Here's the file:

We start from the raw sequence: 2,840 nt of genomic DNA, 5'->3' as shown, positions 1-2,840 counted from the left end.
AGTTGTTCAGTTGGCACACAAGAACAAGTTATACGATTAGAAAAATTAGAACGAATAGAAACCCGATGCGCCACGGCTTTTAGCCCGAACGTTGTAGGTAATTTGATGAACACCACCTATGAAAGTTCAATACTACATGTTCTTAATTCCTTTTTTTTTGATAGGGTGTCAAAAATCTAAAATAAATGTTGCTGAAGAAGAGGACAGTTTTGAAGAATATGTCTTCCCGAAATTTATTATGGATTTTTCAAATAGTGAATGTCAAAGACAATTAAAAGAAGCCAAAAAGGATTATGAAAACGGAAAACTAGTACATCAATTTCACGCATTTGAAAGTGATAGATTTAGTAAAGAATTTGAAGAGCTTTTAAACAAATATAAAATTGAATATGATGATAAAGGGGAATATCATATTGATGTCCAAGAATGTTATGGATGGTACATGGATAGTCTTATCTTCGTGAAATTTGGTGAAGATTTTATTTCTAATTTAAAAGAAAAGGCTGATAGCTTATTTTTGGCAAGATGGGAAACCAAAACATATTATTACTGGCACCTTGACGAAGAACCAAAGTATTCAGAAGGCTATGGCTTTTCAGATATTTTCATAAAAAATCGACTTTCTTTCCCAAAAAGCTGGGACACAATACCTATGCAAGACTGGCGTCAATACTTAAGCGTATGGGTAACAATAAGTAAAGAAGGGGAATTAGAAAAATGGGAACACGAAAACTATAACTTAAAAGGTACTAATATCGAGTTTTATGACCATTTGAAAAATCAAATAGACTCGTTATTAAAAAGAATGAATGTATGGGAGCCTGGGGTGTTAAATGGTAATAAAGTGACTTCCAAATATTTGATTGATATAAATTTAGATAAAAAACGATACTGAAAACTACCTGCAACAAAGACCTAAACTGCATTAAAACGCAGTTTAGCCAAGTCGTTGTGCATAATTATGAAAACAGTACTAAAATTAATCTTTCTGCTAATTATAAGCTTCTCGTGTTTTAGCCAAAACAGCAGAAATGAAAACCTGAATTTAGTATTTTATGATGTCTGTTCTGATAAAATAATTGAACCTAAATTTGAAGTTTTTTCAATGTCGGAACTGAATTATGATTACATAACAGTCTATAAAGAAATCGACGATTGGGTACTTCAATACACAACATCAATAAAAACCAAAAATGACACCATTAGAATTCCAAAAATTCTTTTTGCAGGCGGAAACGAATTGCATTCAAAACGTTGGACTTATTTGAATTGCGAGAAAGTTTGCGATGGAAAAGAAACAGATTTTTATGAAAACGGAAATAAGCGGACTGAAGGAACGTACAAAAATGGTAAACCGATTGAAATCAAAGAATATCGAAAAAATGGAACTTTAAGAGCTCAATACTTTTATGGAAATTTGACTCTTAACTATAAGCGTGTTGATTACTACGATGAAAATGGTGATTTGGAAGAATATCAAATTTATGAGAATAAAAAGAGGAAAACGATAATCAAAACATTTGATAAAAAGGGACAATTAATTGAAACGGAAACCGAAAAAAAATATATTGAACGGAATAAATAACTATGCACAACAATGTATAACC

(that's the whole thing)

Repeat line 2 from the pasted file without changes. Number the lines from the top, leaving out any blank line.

AGTTGTTCAGTTGGCACACAAGAACAAGTTATACGATTAGAAAAATTAGAACGAATAGAAACCCGATGCGCCACGGCTTTTAGCCCGAACGTTGTAGGTAATTTGATGAACACCACCTATGAAAGTTCAATACTACATGTTCTTAATTCCTTTTTTTTTGATAGGGTGTCAAAAATCTAAAATAAATGTTGCTGAAGAAGAGGACAGTTTTGAAGAATATGTCTTCCCGAAATTTATTATGGATTTTTCAAATAGTGAATGTCAAAGACAATTAAAAGAAGCCAAAAAGGATTATGAAAACGGAAAACTAGTACATCAATTTCACGCATTTGAAAGTGATAGATTTAGTAAAGAATTTGAAGAGCTTTTAAACAAATATAAAATTGAATATGATGATAAAGGGGAATATCATATTGATGTCCAAGAATGTTATGGATGGTACATGGATAGTCTTATCTTCGTGAAATTTGGTGAAGATTTTATTTCTAATTTAAAAGAAAAGGCTGATAGCTTATTTTTGGCAAGATGGGAAACCAAAACATATTATTACTGGCACCTTGACGAAGAACCAAAGTATTCAGAAGGCTATGGCTTTTCAGATATTTTCATAAAAAATCGACTTTCTTTCCCAAAAAGCTGGGACACAATACCTATGCAAGACTGGCGTCAATACTTAAGCGTATGGGTAACAATAAGTAAAGAAGGGGAATTAGAAAAATGGGAACACGAAAACTATAACTTAAAAGGTACTAATATCGAGTTTTATGACCATTTGAAAAATCAAATAGACTCGTTATTAAAAAGAATGAATGTATGGGAGCCTGGGGTGTTAAATGGTAATAAAGTGACTTCCAAATATTTGATTGATATAAATTTAGATAAAAAACGATACTGAAAACTACCTGCAACAAAGACCTAAACTGCATTAAAACGCAGTTTAGCCAAGTCGTTGTGCATAATTATGAAAACAGTACTAAAATTAATCTTTCTGCTAATTATAAGCTTCTCGTGTTTTAGCCAAAACAGCAGAAATGAAAACCTGAATTTAGTATTTTATGATGTCTGTTCTGATAAAATAATTGAACCTAAATTTGAAGTTTTTTCAATGTCGGAACTGAATTATGATTACATAACAGTCTATAAAGAAATCGACGATTGGGTACTTCAATACACAACATCAATAAAAACCAAAAATGACACCATTAGAATTCCAAAAATTCTTTTTGCAGGCGGAAACGAATTGCATTCAAAACGTTGGACTTATTTGAATTGCGAGAAAGTTTGCGATGGAAAAGAAACAGATTTTTATGAAAACGGAAATAAGCGGACTGAAGGAACGTACAAAAATGGTAAACCGATTGAAATCAAAGAATATCGAAAAAATGGAACTTTAAGAGCTCAATACTTTTATGGAAATTTGACTCTTAACTATAAGCGTGTTGATTACTACGATGAAAATGGTGATTTGGAAGAATATCAAATTTATGAGAATAAAAAGAGGAAAACGATAATCAAAACATTTGATAAAAAGGGACAATTAATTGAAACGGAAACCGAAAAAAAATATATTGAACGGAATAAATAACTATGCACAACAATGTATAACC